Two things the average human might not know: Paul McCartney played an electric cigar box guitar during a couple of recent Nirvana reunions, which sent shock waves through the cigar box guitar universe; furthermore, there is a cigar box guitar universe.
Peña's guitars—which he makes in Albuquerque and sells in Madrid—are built out of bolts, stove parts, license plates, cabinet handles and hinges, decorative house trim and moulding, rare coins, brass tacks, the odd brass kitchen sink basket strainer and miscellaneous junk he finds in the street. The necks are constructed out of oak, but he would happily employ any suitable hard wood. As a rule, cigar box guitars are amplified by a Piezo pickup, a flat disc that can be found in smoke detectors and electric drums and which is often used to amplify stomp boards. They're cheap at 30 cents each and simple to wire to an input jack. “Where you put it and how you put it determines the sound you're going to get,” says Peña. “Some of them I insulate and some I leave open; some I'll embed it in the wood, and some I'll put two of them in different places and with two volume controls, placing them where the main action is.”
These days, Peña makes a living selling his guitars. He attributes his journey down this path to a miracle: “I got in a pinch, money-wise. I was a wandering musician and I've had the chance to play with some local cats like Zoltan Orkestar, but I broke away, and after my encounter with [the hugging guru] Amma—she whispered in my ear that everything was going to be alright, and after that, everything was alright—that's when things started happening.” Peña started building his guitars, signed up on the Cigar Box Nation website and began networking. When McCartney got on stage with a four-string, fretted cigar box guitar, Peña realized he was riding another wave. The two years since Amma gave him that hug have been years of passion for the humble, homemade cigar box guitar.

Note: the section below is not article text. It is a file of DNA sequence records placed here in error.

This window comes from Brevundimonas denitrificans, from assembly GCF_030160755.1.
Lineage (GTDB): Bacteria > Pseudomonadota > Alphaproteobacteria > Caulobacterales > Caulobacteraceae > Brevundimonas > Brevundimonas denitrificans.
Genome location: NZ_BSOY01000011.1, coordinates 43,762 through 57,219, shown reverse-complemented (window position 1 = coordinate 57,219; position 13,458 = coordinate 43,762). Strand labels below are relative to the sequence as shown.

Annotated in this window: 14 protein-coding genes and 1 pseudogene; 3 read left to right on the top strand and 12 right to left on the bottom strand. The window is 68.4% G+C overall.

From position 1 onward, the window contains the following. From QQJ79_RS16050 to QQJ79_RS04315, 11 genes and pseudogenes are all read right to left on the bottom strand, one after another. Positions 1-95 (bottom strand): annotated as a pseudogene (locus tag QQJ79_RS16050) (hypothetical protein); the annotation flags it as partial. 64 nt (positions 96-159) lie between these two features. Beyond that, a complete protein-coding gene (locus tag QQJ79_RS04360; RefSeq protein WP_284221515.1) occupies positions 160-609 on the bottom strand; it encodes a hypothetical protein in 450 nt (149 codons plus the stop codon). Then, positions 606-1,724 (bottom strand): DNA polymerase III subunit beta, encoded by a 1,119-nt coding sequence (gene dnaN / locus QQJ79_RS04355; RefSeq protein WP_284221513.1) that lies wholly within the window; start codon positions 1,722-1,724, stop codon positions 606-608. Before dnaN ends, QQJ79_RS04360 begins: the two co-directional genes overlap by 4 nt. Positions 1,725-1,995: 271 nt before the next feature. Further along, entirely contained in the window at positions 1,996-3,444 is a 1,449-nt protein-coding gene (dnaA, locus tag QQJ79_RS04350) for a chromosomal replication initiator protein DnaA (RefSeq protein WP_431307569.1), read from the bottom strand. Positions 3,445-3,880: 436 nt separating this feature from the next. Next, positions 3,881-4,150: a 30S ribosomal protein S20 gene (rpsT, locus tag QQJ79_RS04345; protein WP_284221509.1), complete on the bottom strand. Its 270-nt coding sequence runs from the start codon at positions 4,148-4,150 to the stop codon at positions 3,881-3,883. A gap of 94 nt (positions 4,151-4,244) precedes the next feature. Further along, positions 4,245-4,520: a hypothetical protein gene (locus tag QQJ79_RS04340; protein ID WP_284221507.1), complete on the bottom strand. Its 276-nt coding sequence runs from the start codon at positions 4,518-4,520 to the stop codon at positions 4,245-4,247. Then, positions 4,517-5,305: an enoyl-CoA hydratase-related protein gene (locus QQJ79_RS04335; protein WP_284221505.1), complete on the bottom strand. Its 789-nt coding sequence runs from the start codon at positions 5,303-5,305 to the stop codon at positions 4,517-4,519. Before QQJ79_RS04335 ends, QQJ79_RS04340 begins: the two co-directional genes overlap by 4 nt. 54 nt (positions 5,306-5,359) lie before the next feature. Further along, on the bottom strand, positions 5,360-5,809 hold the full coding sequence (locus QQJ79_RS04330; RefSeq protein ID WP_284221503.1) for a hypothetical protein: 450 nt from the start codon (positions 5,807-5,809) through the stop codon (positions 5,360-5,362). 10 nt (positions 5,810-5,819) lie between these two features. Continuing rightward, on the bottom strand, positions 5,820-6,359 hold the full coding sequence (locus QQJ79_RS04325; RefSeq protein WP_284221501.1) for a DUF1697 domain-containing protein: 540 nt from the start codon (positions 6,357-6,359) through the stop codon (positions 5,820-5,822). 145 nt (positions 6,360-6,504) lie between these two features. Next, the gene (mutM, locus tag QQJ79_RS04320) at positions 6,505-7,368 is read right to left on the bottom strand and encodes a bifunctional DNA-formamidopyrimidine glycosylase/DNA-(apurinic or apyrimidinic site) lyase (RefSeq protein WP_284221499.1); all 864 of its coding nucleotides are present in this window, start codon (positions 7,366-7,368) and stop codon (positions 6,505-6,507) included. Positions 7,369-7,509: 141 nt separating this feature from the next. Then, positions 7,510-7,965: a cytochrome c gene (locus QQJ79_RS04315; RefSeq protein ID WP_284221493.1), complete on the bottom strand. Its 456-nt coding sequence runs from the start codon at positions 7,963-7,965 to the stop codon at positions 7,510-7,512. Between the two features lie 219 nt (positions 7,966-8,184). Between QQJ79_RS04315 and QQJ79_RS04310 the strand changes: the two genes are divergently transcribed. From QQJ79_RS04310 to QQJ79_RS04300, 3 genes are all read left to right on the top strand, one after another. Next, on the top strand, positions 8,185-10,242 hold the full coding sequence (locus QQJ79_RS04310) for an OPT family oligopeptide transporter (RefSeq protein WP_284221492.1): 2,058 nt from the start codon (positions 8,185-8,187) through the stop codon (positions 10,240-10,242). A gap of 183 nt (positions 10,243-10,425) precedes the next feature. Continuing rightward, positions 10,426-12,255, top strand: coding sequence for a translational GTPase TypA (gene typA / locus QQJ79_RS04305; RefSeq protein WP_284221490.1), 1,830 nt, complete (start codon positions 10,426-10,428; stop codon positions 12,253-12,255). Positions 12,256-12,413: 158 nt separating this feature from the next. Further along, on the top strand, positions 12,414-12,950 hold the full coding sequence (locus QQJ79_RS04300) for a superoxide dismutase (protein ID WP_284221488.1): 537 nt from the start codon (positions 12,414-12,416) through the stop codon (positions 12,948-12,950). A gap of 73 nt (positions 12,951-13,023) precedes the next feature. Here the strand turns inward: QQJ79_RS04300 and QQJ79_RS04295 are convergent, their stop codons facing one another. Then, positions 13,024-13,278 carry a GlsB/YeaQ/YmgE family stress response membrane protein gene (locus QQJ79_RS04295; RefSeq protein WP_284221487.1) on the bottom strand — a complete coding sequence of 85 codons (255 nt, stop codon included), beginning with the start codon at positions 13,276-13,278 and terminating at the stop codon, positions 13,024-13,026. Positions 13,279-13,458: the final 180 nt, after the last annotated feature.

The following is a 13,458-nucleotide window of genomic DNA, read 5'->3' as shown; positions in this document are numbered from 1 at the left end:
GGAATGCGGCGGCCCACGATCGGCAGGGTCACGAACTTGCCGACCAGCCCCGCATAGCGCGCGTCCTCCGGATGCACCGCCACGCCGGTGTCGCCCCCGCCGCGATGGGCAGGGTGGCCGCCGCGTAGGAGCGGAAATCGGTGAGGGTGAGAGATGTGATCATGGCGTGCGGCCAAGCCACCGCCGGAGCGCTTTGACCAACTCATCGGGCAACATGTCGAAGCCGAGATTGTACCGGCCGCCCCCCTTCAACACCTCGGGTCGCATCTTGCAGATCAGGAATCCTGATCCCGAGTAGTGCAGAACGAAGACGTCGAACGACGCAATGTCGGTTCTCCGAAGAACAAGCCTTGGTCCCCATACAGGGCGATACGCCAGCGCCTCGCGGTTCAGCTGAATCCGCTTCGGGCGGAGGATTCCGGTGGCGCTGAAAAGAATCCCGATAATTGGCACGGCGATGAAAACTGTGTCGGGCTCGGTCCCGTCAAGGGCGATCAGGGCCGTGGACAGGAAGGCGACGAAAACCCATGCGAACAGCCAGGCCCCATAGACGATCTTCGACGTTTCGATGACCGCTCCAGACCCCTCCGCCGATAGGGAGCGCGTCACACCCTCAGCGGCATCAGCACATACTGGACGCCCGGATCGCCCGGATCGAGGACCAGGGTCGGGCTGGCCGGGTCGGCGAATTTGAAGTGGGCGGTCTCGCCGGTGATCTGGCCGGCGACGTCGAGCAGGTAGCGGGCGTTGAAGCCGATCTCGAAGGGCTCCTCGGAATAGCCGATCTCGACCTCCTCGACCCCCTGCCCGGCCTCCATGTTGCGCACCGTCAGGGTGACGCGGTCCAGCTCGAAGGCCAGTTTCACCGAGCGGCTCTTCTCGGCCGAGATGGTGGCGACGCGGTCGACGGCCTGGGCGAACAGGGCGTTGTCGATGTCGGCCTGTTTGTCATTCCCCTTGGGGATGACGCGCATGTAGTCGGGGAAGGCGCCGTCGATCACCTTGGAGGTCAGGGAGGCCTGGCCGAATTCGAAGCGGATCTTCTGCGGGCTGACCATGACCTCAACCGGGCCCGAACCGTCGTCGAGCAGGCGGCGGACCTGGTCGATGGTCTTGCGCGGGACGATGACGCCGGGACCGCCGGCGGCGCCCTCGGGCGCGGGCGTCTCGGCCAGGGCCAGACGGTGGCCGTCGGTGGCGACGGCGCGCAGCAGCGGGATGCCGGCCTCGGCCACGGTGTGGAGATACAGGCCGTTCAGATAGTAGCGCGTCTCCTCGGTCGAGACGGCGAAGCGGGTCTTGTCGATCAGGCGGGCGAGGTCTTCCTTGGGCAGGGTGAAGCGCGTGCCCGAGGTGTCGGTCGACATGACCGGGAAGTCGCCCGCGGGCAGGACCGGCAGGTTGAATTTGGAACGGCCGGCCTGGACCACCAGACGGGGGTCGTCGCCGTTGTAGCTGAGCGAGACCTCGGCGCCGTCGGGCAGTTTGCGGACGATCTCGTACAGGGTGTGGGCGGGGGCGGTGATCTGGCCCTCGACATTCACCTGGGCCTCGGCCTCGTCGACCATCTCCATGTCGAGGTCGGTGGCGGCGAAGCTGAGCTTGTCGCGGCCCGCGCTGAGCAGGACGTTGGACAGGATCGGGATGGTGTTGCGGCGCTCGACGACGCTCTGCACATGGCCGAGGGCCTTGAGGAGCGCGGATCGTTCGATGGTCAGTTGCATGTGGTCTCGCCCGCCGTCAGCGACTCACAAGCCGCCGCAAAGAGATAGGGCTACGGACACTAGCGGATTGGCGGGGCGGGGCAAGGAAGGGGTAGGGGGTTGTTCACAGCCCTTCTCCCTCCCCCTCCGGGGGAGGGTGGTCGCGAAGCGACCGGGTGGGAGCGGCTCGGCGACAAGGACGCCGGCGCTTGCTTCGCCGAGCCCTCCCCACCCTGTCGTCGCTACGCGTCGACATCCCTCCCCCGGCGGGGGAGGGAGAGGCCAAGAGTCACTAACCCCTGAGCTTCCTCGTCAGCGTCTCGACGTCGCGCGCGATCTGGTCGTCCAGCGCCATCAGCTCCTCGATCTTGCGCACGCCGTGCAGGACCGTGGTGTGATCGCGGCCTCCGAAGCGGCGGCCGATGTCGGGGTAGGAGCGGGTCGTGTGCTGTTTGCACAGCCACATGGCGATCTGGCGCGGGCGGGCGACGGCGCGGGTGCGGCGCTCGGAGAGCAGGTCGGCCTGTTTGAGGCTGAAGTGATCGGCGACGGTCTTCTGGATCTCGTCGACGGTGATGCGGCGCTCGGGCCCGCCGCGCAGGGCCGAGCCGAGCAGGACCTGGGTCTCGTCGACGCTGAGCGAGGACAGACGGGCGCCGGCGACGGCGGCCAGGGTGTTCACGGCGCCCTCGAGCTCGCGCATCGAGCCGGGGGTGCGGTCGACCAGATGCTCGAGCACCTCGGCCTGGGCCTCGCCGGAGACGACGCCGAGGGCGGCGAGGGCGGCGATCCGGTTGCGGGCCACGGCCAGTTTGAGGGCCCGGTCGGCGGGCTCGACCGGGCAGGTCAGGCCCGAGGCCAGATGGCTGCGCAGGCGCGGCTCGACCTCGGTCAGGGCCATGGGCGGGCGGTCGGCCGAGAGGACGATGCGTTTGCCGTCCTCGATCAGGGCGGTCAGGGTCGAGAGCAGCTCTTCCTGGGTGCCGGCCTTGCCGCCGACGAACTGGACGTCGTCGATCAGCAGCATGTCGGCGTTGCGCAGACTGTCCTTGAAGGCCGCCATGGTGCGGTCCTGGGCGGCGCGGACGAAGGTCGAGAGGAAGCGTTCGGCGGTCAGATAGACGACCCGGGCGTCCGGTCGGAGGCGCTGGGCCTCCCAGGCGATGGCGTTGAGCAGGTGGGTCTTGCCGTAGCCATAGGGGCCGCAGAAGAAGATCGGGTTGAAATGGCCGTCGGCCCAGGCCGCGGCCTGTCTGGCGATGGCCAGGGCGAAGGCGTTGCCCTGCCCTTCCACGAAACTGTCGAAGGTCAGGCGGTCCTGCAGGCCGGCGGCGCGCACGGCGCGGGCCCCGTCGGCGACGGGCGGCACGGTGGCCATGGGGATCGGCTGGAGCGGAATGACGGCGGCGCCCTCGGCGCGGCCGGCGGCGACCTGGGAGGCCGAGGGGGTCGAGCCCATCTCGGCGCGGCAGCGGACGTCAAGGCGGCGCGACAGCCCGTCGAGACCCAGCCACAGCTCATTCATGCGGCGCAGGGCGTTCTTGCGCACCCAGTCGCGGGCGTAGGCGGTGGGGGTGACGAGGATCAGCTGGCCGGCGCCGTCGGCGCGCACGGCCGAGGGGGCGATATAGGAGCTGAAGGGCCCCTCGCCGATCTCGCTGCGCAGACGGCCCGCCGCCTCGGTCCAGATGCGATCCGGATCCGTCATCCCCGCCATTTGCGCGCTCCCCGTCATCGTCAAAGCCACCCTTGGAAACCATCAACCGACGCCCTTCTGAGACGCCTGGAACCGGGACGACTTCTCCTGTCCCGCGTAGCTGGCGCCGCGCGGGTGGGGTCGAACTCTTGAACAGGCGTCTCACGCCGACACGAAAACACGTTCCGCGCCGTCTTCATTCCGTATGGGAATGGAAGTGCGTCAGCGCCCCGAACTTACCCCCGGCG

“A lot of musicians say 'it's just a toy, there's nothing in there,' but there's a lot in there,” Peña says. He wears brotherly love on his sleeve and wants to share the knowledge and joy that creating and playing these instruments has brought him. To that end, Peña plans to teach a workshop in 2013 to share the know-how he's acquired. His larger goal is fully incorporating the Southwest into the Cigar Box Nation, whose population largely resides on the East Coast. It should be a big year for the cigar box guitar and for the proselytizing Peña, who's just finished recording and plans to perform his jug-music as much as possible this year. “It's history. It's a really nice part of history that I never knew about until I became an adult,” he says. “It can help a lot of people to get back on the horse with their music, because it's not a complicated thing to play [or] build.” Fans of DIY, Americana and fine music should know this is not only the year of the snake. It's also the year of the cigar box guitar, and Burqueños are blessed by the presence of a devout emissary from that nation.